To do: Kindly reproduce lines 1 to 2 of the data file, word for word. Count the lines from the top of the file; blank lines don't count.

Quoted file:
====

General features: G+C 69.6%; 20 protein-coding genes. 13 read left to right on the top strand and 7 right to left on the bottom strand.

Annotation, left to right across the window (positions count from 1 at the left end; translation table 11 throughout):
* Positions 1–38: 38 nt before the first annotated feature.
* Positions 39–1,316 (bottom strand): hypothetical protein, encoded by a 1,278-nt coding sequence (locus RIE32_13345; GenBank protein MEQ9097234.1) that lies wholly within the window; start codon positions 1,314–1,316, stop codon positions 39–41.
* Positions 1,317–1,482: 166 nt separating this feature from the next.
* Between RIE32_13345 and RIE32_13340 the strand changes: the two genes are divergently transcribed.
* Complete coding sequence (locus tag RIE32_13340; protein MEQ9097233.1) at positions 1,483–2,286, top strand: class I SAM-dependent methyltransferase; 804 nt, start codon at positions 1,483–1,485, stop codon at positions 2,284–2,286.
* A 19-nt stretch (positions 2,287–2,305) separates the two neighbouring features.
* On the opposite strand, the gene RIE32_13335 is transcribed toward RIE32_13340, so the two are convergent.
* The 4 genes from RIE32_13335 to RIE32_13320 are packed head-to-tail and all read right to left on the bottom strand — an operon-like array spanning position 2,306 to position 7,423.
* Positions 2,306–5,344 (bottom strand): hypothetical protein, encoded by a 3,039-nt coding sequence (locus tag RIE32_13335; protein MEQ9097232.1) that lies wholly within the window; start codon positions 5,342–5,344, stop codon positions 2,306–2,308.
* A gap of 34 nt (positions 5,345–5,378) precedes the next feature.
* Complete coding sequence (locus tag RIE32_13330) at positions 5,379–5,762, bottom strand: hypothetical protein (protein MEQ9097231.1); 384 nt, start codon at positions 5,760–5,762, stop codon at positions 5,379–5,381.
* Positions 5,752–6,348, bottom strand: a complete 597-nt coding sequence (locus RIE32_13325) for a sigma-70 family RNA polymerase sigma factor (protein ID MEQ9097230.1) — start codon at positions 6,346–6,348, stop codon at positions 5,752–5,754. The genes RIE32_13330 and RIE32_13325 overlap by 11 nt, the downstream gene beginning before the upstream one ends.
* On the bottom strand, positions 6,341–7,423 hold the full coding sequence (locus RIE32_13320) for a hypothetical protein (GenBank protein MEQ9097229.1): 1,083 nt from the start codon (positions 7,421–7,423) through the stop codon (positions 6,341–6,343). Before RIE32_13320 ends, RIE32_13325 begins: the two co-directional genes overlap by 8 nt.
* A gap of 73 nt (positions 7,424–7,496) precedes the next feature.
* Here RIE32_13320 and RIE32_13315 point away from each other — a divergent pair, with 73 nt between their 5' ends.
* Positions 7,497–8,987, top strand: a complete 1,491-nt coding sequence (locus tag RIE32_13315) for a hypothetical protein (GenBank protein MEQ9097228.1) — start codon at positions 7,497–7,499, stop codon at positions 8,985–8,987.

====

General features: G+C 69.6%; 20 protein-coding genes. 13 read left to right on the top strand and 7 right to left on the bottom strand.

Annotation, left to right across the window (positions count from 1 at the left end; translation table 11 throughout):